sudo wget -O TimeGenerated.py https://raw.githubusercontent.com/Azure/Azure-Sentinel/master/DataConnectors/CEF/TimeGenerated.py && python TimeGenerated.py $workspaceid
Re-Enabling and Configuring SELinux Policy
Now that the configuration is finished, it’s time to re-enable the SELinux enforcement mode. After enabling it, you’ll restart the rsyslog.service and notice it will fail. The journal will have logged the cause and you can use audit2allow to create a new policy package.
sudo setenforce 1 sudo systemctl restart rsyslog.service sudo ausearch -c 'rsyslogd' --raw | audit2allow -M my-rsyslogd sudo semodule -X 300 -i my-rsyslogd.pp sudo systemctl restart rsyslog.service sudo semanage port -a -t syslogd_port_t -p tcp 25226
The last line is necessary to allow the syslog daemon to open a connection to the OMS agent’s listening port for CEF messages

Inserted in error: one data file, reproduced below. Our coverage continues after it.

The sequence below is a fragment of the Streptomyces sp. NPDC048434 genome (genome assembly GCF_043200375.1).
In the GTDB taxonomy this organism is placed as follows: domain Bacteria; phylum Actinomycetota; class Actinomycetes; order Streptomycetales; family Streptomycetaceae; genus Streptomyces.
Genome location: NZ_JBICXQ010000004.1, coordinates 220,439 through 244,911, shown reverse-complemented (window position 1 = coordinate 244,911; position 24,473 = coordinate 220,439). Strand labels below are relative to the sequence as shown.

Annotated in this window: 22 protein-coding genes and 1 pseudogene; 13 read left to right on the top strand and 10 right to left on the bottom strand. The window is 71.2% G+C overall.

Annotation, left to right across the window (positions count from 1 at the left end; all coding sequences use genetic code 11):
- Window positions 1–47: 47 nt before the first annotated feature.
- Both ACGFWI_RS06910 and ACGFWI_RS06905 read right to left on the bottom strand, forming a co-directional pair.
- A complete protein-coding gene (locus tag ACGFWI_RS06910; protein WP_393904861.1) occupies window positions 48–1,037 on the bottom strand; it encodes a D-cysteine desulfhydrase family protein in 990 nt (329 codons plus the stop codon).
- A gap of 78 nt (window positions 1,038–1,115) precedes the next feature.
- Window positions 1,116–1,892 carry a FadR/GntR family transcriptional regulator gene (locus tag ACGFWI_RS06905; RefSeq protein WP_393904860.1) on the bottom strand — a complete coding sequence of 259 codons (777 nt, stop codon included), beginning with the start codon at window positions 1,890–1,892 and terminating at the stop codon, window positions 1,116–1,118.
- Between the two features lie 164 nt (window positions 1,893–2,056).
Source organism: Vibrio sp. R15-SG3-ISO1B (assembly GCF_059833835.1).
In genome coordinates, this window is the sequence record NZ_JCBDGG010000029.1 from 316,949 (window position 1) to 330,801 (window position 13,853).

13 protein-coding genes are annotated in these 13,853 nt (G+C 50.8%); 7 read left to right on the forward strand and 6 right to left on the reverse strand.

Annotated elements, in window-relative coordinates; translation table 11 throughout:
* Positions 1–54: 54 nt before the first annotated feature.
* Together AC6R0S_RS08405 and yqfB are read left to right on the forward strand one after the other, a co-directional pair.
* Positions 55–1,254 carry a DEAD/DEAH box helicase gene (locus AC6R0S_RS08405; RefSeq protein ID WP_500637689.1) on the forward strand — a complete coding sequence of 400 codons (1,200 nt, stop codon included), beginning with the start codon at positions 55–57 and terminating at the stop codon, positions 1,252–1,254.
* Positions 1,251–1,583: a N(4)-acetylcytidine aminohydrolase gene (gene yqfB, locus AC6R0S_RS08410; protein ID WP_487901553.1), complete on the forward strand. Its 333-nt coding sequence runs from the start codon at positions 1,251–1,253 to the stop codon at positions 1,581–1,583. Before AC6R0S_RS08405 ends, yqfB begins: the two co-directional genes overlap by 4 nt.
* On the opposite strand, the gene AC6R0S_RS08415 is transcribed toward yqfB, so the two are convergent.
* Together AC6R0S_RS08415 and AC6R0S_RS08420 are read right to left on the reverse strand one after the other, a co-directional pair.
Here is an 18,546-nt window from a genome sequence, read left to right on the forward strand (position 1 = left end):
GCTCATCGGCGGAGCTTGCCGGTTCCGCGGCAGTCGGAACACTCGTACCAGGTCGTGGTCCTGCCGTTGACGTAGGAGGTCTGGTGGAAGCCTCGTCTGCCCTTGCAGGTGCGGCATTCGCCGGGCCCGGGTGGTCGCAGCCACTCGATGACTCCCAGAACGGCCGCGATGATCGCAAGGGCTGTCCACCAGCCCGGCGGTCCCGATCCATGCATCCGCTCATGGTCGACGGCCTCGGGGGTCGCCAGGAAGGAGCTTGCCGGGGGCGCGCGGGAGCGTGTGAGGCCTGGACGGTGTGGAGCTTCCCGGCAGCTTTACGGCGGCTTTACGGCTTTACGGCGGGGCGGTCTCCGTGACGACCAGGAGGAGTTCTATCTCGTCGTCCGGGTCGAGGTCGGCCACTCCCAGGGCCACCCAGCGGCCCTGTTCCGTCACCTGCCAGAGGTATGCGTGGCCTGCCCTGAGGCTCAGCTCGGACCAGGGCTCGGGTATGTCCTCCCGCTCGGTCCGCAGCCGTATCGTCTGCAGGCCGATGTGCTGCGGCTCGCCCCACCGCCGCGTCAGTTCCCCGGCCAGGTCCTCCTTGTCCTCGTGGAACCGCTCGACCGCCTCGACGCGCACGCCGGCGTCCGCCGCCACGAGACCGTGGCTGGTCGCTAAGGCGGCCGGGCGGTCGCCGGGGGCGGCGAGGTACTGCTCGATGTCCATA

After the second restart, there should be no output. If you want to verify that the rsyslog service is running again, execute this command:
systemctl status rsyslog.service
The output should show, in green,
Verifying the Configuration
There’s a verification script provided, which you can execute using the following command. It assumes that the
workspaceid variable is still set (i.e. you haven’t logged off or rebooted yet).
sudo wget -O cef_troubleshoot.py https://raw.githubusercontent.com/Azure/Azure-Sentinel/master/DataConnectors/CEF/cef_troubleshoot.py&&sudo python cef_troubleshoot.py $workspaceid